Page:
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Activist challenges snooping on telecoms data



PRO-DEMOCRACY activist Alice Kuvheya has taken Information minister Monica Mutsvangwa and the Postal and Telecommunications Regulatory Authority of Zimbabwe (Potraz) to court for enacting Statutory Instrument (SI) 95 of 2021, permitting the monitoring, recording and storing of communications data between persons, where at least one communicator is using a Zimbabwean number.

The regulations were published and gazetted by the respondents on 9 April this year.
Kuvheya is seeking a review of the regulations which she feels are ultra vires the law, irrational and illegal as they violate the Administrative Justice Act and the right to privacy as embraced by the Constitution of Zimbabwe.

The urgent chamber application is before the High Court.

Kuvheya said Mutsvangwa and Potraz purport to have made the regulations using power bestowed upon them in terms of section 99 of the Postal and Telecommunications Act (chapter 12:05).

The objective of the regulations as set out in section three is to provide for conditions, requirements and procedures for monitoring telecommunications traffic in Zimbabwe in order to ensure accurate revenue collection.

Revenue is defined as taxes, duties, fees, levies, charges, penalties, fines or any other monies levied, imposed, collected or received in terms of any of the Acts outlined in the first schedule of the Revenue Authority Act.

But Kuvheya argued that the Zimbabwe Revenue Authority (Zimra), which operates under the ministry of Finance and Economic Development, is responsible for matters of revenue collection thus the ministry headed by the respondent has no duty at law to facilitate revenue collection.

“Clearly the respondent has acted beyond the powers given by the Act,” Kuvheya said.
It is her submission that the Act as required by the law, specifies the limits of the power, the nature and the scope of the statutory instrument that may be made and the principles and standards applicable to the SI.

She said it is not legal, therefore, that the respondents exercised powers which they were not given by the Act.

“In the course of my human rights work, I advocate for promotion and protection of economic, social and cultural rights. This brings me in close interaction with members of the media as I am interested in pursuing protection of human rights including shelter, water, education,freedom of association and assembly,” she said.

“I aver that the regulations infringe on the right to privacy which extends to the freedom of expression and freedom of the media. In the course of my advocacy work, I provide information on a confidentiality basis to members of the media to protect my identity and my privacy and this privacy is under threat given the provisions of the regulations.”

She added: “The regulations are providing an  opportunity for mass surveillance, thereby jeopardising the anonymity of sources. As a result, there is a real threat to the protection of journalistic sources and the chance that they may face retribution from powerful members of society if their identities are disclosed. The regulations are doing more harm than good to the democratic society of Zimbabwe. It is clear that they are irrational and unjustifiable.”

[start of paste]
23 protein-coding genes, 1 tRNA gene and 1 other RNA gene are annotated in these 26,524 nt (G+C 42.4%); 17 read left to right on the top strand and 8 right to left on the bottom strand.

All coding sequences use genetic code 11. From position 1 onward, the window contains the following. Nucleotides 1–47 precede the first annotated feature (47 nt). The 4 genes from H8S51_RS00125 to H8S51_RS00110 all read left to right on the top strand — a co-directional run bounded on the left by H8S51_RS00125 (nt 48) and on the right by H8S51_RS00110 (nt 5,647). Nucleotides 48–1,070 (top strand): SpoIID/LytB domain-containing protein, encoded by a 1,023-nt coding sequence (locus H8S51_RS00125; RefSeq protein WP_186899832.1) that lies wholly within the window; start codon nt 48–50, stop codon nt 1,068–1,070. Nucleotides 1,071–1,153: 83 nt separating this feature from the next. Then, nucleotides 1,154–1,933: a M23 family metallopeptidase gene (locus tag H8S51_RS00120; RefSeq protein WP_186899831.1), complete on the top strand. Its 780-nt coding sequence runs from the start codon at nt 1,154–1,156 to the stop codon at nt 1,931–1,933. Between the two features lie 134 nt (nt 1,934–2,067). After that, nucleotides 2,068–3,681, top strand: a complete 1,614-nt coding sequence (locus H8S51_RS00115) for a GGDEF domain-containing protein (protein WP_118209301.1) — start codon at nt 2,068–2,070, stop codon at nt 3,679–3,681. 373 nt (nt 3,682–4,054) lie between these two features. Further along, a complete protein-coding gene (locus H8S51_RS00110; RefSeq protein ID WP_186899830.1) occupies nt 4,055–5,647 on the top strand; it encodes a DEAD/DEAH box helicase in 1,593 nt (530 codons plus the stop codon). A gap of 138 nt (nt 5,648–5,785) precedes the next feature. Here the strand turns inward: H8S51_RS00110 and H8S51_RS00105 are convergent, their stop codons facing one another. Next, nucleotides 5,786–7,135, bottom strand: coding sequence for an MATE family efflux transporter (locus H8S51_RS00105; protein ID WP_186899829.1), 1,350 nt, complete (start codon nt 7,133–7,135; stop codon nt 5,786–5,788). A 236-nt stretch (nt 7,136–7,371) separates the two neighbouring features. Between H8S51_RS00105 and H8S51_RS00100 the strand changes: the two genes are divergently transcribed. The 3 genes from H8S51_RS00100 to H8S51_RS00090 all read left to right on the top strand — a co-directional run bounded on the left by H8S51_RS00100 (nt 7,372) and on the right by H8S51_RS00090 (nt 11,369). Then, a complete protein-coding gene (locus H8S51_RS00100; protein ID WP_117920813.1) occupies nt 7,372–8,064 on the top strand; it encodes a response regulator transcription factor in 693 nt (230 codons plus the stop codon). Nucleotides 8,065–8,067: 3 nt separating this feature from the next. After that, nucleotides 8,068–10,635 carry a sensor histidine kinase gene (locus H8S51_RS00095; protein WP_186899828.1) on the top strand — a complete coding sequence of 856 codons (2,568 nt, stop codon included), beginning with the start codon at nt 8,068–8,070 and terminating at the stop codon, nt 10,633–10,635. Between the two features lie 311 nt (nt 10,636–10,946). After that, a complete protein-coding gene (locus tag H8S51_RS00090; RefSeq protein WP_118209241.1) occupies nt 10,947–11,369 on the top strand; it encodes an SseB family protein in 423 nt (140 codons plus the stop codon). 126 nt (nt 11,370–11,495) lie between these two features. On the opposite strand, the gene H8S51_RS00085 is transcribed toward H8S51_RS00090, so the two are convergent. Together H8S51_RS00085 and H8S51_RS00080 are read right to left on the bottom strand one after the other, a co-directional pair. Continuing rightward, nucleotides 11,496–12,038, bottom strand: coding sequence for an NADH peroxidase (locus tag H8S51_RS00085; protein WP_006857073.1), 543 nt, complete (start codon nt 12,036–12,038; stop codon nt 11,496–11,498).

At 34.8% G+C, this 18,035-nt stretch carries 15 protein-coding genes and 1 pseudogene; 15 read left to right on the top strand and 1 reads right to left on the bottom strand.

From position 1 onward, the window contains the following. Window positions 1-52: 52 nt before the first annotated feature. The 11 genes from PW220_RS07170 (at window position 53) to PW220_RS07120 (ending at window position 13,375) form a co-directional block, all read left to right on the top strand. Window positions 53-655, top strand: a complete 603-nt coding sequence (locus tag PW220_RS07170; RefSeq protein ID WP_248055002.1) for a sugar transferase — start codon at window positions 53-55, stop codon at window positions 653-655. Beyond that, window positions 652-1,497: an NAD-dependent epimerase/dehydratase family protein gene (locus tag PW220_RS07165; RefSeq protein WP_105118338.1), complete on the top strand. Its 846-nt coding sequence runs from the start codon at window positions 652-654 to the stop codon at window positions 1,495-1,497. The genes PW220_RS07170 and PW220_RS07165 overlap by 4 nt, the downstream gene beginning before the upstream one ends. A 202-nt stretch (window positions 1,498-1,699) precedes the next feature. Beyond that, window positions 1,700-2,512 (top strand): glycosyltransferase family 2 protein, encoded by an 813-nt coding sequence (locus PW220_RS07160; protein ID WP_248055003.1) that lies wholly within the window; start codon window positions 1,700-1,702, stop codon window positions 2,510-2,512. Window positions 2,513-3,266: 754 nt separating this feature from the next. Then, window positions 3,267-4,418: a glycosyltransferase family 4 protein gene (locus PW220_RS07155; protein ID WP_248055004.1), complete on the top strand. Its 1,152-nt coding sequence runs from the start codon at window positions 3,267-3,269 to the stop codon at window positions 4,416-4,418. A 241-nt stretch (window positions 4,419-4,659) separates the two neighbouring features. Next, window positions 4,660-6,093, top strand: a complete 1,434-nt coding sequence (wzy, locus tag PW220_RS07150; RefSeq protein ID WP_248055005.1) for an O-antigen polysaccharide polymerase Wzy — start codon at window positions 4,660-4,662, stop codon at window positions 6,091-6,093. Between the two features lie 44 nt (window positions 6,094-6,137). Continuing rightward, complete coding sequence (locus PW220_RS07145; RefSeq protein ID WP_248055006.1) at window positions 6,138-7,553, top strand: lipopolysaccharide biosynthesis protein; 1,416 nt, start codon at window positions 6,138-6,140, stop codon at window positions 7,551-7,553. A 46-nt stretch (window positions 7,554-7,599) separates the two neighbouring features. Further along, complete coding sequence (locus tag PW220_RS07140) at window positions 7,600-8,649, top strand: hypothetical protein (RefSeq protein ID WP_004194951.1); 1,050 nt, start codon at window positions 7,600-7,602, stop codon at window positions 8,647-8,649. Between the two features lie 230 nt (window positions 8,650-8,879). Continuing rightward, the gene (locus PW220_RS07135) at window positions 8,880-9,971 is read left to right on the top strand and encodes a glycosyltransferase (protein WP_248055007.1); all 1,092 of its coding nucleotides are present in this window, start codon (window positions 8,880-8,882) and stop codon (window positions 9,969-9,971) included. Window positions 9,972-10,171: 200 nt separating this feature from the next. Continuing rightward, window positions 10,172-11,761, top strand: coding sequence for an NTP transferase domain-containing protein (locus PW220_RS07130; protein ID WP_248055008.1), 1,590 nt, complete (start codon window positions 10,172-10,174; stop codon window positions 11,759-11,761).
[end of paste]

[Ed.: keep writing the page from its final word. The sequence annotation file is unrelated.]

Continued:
In her founding affidavit, Kuvheya says confidential source protection ensures that journalists and media houses in the country are able to perform their role as a public watchdog uncovering wrongdoing, maladministration and corruption.

“Mass surveillance and lack of protection of the police means they would lose their credibility as independent, impartial observers. The apparent drawbacks of the Regulations therefore are that they do not provide any safeguards to prevent the abuse of the surveillance ensuring the protection of constitutional rights and freedoms of Zimbabwean citizens. There are no parameters set to protect citizens from abuse by the state,” she said.

The activist said the regulations threaten the privacy of such communications and others as it allows for installation of a system to collect call detail records and for such details to be stored for three years.

Kuvheya said regulations do not only infringe upon the rights of media practitioners and their contacts but also extend to any communication, personal relationships and contacts which the public wish to keep private.

“The collection and storing of data over such contacts and communications is an untenable invasion into the right to privacy. To add salt to the wound, the regulations mandate every licensee to provide Potraz with any information relating to the entity or carrier managing international incoming traffic and or the national traffic including but not limited to the identity of the entity or carrier (entity name) and or the base transceiver station used for a specific call. The regulations prescribe the unlawful tracking of physical location of users.”

She said the monitoring of telecommunications through extraction of information such as caller identification and call duration constitutes direct infringement of privacy. Such conduct may well be categorised as the state spying on its citizens.

The matter is yet to be set down for hearing.-Staff Writer

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